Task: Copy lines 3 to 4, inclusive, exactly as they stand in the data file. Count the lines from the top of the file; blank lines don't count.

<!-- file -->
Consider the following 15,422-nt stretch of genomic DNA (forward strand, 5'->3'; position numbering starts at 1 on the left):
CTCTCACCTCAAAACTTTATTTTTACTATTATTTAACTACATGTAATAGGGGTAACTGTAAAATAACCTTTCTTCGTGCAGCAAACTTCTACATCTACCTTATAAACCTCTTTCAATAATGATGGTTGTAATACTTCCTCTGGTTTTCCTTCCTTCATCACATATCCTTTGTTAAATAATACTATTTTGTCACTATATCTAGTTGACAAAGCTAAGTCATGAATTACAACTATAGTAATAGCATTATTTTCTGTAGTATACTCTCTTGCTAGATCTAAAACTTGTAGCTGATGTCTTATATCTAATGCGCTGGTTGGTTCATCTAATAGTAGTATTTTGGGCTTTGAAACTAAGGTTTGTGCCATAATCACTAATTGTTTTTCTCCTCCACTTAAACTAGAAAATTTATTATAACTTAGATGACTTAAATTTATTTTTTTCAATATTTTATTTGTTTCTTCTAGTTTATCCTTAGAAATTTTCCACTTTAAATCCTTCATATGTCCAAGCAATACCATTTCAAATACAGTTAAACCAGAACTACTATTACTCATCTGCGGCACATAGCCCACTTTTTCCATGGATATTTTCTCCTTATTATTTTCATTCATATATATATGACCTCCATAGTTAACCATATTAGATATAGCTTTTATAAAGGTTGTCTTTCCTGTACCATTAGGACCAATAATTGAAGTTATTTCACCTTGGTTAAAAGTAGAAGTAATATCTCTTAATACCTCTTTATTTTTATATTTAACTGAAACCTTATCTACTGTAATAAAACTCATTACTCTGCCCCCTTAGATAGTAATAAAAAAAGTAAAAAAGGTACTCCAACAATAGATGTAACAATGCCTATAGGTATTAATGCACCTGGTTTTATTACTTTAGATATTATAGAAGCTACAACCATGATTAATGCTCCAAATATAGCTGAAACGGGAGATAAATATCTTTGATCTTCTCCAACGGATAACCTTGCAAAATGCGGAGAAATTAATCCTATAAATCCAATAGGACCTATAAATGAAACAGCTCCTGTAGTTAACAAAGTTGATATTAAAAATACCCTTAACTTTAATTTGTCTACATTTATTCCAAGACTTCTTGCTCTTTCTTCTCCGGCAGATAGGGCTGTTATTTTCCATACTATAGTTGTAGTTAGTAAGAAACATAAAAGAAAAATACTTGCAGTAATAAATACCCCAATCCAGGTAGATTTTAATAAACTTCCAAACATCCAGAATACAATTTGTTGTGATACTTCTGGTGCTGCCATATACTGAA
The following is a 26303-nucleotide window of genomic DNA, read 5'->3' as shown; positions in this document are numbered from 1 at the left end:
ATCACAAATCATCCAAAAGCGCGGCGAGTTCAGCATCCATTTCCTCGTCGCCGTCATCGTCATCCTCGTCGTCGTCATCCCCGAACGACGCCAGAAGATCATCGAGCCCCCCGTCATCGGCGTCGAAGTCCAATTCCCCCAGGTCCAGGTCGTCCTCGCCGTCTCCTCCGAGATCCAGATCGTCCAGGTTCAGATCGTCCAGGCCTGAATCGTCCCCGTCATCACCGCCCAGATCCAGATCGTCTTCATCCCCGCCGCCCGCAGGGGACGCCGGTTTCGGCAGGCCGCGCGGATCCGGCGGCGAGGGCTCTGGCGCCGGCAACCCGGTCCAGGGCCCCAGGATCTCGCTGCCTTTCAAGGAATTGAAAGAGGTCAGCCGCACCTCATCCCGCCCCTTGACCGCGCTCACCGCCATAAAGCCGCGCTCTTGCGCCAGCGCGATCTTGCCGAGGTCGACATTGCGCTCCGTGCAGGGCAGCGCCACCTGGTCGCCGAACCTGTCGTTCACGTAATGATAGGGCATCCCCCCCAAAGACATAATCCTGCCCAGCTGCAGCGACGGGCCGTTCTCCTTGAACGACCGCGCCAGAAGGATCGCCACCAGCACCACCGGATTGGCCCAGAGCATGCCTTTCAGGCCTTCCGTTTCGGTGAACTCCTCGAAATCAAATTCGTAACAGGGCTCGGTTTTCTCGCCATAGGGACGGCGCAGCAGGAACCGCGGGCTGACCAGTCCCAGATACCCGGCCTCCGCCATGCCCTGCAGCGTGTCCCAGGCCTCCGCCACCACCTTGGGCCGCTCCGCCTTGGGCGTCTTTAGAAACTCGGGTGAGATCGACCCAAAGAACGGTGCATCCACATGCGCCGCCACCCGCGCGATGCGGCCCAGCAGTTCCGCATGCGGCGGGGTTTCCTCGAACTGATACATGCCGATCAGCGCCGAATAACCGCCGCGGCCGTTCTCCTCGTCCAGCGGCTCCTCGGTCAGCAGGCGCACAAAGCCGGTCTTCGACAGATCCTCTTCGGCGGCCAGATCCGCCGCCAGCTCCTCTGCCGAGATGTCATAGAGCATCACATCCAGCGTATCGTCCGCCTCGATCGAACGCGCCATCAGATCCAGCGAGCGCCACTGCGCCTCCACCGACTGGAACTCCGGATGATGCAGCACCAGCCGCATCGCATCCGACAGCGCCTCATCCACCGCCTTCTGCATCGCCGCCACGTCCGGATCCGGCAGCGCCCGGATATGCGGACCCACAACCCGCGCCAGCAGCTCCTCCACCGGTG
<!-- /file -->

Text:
The following is a 26303-nucleotide window of genomic DNA, read 5'->3' as shown; positions in this document are numbered from 1 at the left end:
ATCACAAATCATCCAAAAGCGCGGCGAGTTCAGCATCCATTTCCTCGTCGCCGTCATCGTCATCCTCGTCGTCGTCATCCCCGAACGACGCCAGAAGATCATCGAGCCCCCCGTCATCGGCGTCGAAGTCCAATTCCCCCAGGTCCAGGTCGTCCTCGCCGTCTCCTCCGAGATCCAGATCGTCCAGGTTCAGATCGTCCAGGCCTGAATCGTCCCCGTCATCACCGCCCAGATCCAGATCGTCTTCATCCCCGCCGCCCGCAGGGGACGCCGGTTTCGGCAGGCCGCGCGGATCCGGCGGCGAGGGCTCTGGCGCCGGCAACCCGGTCCAGGGCCCCAGGATCTCGCTGCCTTTCAAGGAATTGAAAGAGGTCAGCCGCACCTCATCCCGCCCCTTGACCGCGCTCACCGCCATAAAGCCGCGCTCTTGCGCCAGCGCGATCTTGCCGAGGTCGACATTGCGCTCCGTGCAGGGCAGCGCCACCTGGTCGCCGAACCTGTCGTTCACGTAATGATAGGGCATCCCCCCCAAAGACATAATCCTGCCCAGCTGCAGCGACGGGCCGTTCTCCTTGAACGACCGCGCCAGAAGGATCGCCACCAGCACCACCGGATTGGCCCAGAGCATGCCTTTCAGGCCTTCCGTTTCGGTGAACTCCTCGAAATCAAATTCGTAACAGGGCTCGGTTTTCTCGCCATAGGGACGGCGCAGCAGGAACCGCGGGCTGACCAGTCCCAGATACCCGGCCTCCGCCATGCCCTGCAGCGTGTCCCAGGCCTCCGCCACCACCTTGGGCCGCTCCGCCTTGGGCGTCTTTAGAAACTCGGGTGAGATCGACCCAAAGAACGGTGCATCCACATGCGCCGCCACCCGCGCGATGCGGCCCAGCAGTTCCGCATGCGGCGGGGTTTCCTCGAACTGATACATGCCGATCAGCGCCGAATAACCGCCGCGGCCGTTCTCCTCGTCCAGCGGCTCCTCGGTCAGCAGGCGCACAAAGCCGGTCTTCGACAGATCCTCTTCGGCGGCCAGATCCGCCGCCAGCTCCTCTGCCGAGATGTCATAGAGCATCACATCCAGCGTATCGTCCGCCTCGATCGAACGCGCCATCAGATCCAGCGAGCGCCACTGCGCCTCCACCGACTGGAACTCCGGATGATGCAGCACCAGCCGCATCGCATCCGACAGCGCCTCATCCACCGCCTTCTGCATCGCCGCCACGTCCGGATCCGGCAGCGCCCGGATATGCGGACCCACAACCCGCGCCAGCAGCTCCTCCACCGGTG